Dendrimers are nanosized drug carriers symmetrical, highly branched polymeric molecules consisting of a central core and repeated units attached to the center and known as generations. Dendrimers are prepared using linear polymers forming an organized structure of repeated units that encapsulate functional molecules. They are synthesized by two methods either a divergent approach in which dendrimers are assembled from the initiator core and extended outward by a series of reactions, or by a Convergent approach in which dendrimers are constructed from the periphery to the core, resulting in a third-generation dendrimer. Drugs are loaded by either covalent conjugation or electrostatic adsorption . Dendrimers can have positive, negative, and neutral surface charges. The positive charge is the most toxic as it may cause low biocompatibility and cell lysis; thus, sometimes dendrimers are coated with PEG to decrease their toxicity. PAMAM dendrimers are the most well-known dendrimers synthesized and made commercially available.
Their core consists of ethylenediamine, and the branches are amide groups. PAMAM dendrimers with positively charged groups may cause cytotoxicity; however, G5 and lower generation PAMAM dendrimers are considered nontoxic . Dendrimers can be used to treat neurodegenerative diseases, either bypassing the BBB or traversing the BBB. Dendrimers can also be conjugated with ligands to improve biocompatibility and to target the BBB. Lgartua et al. encapsulated carbamazepine in PAMAM dendrimers within their ethylenediamine core which offered sustained release action and was safe for administration. The formulation was stable for 90 days and reduced the toxicity of the free drug . The same team also investigated the co-administration of tacrine and PAMAM dendrimer generation 4.0 and 4.5. Tacrine causes hepatotoxicity upon its oral administration; nonetheless, dual therapy did not show any toxicity effects on human red blood cells and reduced the cytotoxicity of tacrine on the Neuro-2a cell line.
This reduction was not associated with a decrease in the activity as this novel therapy had an excellent anti-acetylcholinesterase activity thus can be a potential treatment for Alzheimer’s disease . In another study, low-generation dendrimers conjugated with lactoferrin were employed to deliver memantine to the brain. The nanoformulation was successfully taken in the brain model and showed a sustained release action. The treatment in the AD mice model revealed enhancement of the response, higher acetylcholinesterase (AChE) activity, and better memory which suggests that this formulation has a positive impact on AD . Dendrimers were also synthesized to target Parkinson’s disease. Huang et al. prepared a poly-L-lysine (DGL)- dendrimers-based gene delivery system conjugated with angiopep, targeting brain receptors. This formulation was tested on the rotenone-induced chronic model of Parkinson’s disease and showed improved recovery, indicating its potential benefit as non-invasive gene therapy for PD . In another study, Sheikh et al. employed polylysine-modified polyethylenimine (PEI-PLL) to deliver VEGF expressing plasmid. The synthesized formulation was tested on cell culture and animal PD models and exhibited a positive effect on the dopaminergic system. The results demonstrated the advantageous impacts of PEI-PLL mediated VEGF gene delivery for PD .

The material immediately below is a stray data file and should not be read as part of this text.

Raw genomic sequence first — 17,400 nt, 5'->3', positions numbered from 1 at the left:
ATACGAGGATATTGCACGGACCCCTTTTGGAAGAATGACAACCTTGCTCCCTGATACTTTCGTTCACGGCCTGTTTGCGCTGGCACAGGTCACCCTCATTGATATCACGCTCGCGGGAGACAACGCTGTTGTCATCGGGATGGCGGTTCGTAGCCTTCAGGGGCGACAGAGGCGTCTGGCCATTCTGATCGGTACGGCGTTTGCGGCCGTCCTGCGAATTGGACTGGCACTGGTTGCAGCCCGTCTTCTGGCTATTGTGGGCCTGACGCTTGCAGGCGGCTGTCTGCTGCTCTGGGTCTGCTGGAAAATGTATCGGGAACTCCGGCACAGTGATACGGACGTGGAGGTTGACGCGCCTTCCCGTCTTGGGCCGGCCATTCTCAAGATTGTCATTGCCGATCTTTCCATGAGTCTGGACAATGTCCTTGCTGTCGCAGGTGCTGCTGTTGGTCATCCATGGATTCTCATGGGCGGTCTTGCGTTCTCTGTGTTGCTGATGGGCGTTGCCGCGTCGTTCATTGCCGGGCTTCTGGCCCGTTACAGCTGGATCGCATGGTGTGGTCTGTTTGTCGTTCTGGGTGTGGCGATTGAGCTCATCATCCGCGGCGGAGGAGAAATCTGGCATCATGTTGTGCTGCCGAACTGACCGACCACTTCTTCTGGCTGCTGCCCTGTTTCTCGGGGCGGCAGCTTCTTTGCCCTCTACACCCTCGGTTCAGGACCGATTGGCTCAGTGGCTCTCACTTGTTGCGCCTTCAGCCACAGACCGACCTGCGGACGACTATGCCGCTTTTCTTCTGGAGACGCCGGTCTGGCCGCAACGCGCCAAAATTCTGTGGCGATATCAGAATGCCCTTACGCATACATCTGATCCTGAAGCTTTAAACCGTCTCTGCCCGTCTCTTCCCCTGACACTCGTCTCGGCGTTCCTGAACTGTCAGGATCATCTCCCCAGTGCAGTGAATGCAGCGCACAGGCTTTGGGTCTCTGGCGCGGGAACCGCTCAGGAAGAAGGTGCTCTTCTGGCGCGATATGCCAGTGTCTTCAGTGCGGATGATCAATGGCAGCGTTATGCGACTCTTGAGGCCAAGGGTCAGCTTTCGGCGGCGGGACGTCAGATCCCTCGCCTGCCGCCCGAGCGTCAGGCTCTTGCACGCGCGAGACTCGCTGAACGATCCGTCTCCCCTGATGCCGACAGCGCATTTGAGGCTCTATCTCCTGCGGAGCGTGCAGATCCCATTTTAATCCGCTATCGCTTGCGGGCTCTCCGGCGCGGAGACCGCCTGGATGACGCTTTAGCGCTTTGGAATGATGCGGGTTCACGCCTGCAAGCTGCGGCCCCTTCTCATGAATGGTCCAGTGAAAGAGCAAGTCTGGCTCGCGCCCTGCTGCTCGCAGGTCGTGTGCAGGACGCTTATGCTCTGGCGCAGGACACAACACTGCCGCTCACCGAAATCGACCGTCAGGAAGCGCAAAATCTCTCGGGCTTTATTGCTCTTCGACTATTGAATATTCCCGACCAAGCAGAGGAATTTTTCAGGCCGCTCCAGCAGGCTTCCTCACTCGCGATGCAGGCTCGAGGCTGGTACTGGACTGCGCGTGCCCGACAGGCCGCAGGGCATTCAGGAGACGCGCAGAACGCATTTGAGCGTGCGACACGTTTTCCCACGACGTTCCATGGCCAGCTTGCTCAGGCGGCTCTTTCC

Nanoemulsions (NEs) are colloidal dispersion consisting of the water phase and oil phase stabilized by surfactants at specific ratios. NEs have many properties, such as good biocompatibility and stability, and they can be administered by various routes. They also can incorporate both hydrophilic and hydrophobic drugs due to their nature. Shah et al. investigated rivastigmine microemulsion administration via the intranasal route to bypass BBB. In-vitro and ex-vivo data demonstrated high drug diffusion, indicating better permeation via the intranasal route . Azeem et al. formulated a transdermal nanoemulsion loaded with ropinirole to improve its bioavailability. In vivo evaluation of the nanoformulation showed its safety and a significant increase in the pharmacokinetic parameters (AUC, Cmax, and Tmax), demonstrating a higher release. Besides, relative bioavailability compared to oral tablets revealed a two-fold increase reflecting enhancement in its antiparkinson activity . Nanoemulsion was also tested for delivering anti-TNFα siRNA to overcome neuroinflammation of neurodegenerative conditions.
The intranasal administration of the nanoformulation had higher uptake in both in vitro and in vivo compared to siRNA alone. In addition, the nanoemulsion reduced the levels of TNFα in the LPS-induced inflammation model . Another study investigated the nanoemulsion of rosmarinic acid coated with chitosan as a potential neuroprotective therapy. Results reveal that the formulation prevented cellular death and alleviated oxidative stress and neuroinflammation in vitro and in vivo .
Gold nanoparticles (AuNPs) are one of the widely studied metal nanoparticles due to their wide range of applications. Gold in its nano range diameters has unique properties and can be synthesized by various simple techniques. They have been employed in drug delivery, thermal ablation, radiotherapy, and diagnostic assay . As the main challenge in neurodegenerative disease is crossing BBB to deliver therapeutic agents, some studies evaluated the gold nanoparticles in BBB models. Ruff et al. assessed the potential of AuNPs conjugated with β amyloid in crossing BBB in vitro model. Results demonstrate that small AuNPs improve the BBB integrity while large nanoparticles or negatively charged nanoparticles hampered BBB crossing . These results agree with another study that tested different insulin coated AuNPs sized (20, 50, and 70 nm) in an in vivo model. The highest migration and accumulation in the brain was for the 20 nm AuNPs, which disclose the importance of the nanoparticle size in designing AuNPs for neurodegenerative diseases .